Self-driving cars do not completely avoid car accidents, especially in road environments shared with human drivers, even if this is the desire of autonomous car supporters. In February of this year, a car accident in Mountain View was widely reported: when waiting for a red light, a Google car is turning right to the right lane. At this point, the vehicle detected that the sandbag near the sewer blocked its own way. Therefore, the vehicle stops and lets a number of rear cars pass, and then slowly moves in the direction to prepare to exit. In the process, the vehicle "predicted" that a bus that was approaching would give way to itself, but the bus did not stop, and a minor accident happened.

Google’s autonomous car program is not alone, but is supported by a range of suppliers, including Bosch, ConTInental, FRIMO, LG Electronics, Prefix, RCO, and Roush Industries et al.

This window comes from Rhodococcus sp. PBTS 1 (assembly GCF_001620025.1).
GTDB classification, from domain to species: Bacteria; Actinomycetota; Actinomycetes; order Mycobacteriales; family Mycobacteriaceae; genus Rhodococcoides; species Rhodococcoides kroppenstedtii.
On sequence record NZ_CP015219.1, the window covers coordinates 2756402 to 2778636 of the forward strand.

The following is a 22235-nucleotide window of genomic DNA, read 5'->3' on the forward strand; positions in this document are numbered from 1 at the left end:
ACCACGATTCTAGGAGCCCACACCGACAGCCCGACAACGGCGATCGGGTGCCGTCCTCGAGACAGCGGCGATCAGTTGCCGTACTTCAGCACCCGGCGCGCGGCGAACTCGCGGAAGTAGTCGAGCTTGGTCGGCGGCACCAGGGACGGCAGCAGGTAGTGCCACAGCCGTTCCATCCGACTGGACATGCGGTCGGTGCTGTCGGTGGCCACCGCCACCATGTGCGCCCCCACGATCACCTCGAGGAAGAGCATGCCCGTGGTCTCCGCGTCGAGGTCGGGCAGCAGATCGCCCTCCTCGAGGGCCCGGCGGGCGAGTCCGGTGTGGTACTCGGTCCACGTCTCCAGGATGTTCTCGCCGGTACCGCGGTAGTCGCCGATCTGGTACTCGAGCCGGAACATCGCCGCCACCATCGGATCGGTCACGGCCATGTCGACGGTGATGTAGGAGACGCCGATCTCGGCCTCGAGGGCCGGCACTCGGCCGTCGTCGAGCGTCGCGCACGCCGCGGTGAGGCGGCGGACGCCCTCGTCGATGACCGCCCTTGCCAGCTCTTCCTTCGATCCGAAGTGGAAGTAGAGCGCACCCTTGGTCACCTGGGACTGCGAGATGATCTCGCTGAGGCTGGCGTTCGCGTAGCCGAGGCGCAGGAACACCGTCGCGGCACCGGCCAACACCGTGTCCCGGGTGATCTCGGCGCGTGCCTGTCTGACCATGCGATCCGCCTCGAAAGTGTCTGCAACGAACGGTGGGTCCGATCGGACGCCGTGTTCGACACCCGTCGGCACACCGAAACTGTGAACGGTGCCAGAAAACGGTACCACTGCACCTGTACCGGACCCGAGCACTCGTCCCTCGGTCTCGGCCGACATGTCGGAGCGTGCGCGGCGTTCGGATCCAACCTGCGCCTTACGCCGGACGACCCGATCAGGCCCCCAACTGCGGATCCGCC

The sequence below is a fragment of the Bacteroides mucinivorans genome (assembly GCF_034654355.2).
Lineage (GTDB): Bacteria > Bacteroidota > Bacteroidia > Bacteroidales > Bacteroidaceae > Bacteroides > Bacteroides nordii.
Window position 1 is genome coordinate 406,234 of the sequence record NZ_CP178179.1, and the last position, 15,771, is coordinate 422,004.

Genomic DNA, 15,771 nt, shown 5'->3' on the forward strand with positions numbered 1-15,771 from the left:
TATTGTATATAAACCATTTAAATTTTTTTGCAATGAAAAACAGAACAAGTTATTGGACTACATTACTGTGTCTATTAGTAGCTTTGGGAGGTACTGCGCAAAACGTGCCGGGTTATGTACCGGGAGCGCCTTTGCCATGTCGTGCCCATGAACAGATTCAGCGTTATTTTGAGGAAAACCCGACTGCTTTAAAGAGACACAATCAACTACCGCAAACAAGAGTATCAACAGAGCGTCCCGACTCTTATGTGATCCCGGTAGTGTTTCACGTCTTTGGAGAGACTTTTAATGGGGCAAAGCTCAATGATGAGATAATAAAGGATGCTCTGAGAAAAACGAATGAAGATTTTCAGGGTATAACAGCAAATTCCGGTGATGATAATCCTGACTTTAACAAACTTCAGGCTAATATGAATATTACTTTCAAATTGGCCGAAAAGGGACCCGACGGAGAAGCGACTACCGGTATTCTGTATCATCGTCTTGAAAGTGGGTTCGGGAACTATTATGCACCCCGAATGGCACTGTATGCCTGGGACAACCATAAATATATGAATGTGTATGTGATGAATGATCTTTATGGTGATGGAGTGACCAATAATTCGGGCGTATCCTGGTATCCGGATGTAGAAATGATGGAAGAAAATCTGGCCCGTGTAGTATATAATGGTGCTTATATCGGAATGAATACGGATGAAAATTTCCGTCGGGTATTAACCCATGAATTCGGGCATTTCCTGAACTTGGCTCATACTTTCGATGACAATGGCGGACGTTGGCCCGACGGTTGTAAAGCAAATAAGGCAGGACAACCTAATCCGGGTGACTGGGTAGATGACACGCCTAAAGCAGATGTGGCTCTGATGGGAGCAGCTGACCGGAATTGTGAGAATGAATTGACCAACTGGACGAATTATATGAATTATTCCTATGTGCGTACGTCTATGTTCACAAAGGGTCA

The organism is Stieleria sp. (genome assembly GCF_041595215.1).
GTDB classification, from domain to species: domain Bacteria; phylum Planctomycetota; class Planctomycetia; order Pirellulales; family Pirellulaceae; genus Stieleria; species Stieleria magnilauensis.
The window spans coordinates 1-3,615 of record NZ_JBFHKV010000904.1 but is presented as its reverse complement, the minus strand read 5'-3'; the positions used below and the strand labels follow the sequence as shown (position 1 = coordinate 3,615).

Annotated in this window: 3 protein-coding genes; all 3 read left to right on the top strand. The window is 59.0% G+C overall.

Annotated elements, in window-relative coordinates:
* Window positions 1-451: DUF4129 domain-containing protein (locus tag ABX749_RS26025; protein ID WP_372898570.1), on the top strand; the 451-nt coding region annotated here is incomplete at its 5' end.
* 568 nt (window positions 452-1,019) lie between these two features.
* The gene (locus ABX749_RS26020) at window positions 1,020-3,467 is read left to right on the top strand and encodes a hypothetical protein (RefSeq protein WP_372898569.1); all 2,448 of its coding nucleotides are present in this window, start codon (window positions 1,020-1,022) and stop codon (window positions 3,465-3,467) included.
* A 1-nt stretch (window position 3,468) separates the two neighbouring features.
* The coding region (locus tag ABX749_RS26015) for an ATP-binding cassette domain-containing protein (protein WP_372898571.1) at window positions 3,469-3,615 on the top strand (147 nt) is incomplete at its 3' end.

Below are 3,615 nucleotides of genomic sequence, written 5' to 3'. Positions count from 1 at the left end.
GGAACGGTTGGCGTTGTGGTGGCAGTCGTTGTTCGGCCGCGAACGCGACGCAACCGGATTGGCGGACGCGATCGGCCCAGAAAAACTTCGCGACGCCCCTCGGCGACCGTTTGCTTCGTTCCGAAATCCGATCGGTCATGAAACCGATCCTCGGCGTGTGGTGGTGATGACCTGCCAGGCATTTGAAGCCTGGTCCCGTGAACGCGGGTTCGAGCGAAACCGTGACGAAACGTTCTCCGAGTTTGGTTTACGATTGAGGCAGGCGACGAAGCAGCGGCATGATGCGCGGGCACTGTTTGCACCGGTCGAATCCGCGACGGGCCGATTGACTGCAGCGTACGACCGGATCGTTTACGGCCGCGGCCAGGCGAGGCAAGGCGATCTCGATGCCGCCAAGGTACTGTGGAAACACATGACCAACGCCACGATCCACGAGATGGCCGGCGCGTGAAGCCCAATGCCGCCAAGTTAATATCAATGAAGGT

Krafcik said that legal issues must be resolved. It is reported that the state of California in the United States requires that a car driving on the state road must be equipped with a qualified driver. According to the National Highway Traffic Safety Administration (NHTSA), the agency believes that for the highest level of automatic vehicles (Class 4 or L4), robot control can be considered a “qualified driver”. In the event of an accident, the relevant economic responsibility is borne by the owner, but if the accident is caused by a vehicle defect, the manufacturer is responsible.

At present, some NGOs have raised objections to the interpretation of NHTSA, including the Consumer Watchdog in California. Automated vehicles require a fairly high level of “certificate of qualification”. However, with the low-speed self-driving car, which is the constant optimization of the “park car” that everyone often hears, the potential market segment has been recognized and may be the first to form a scale.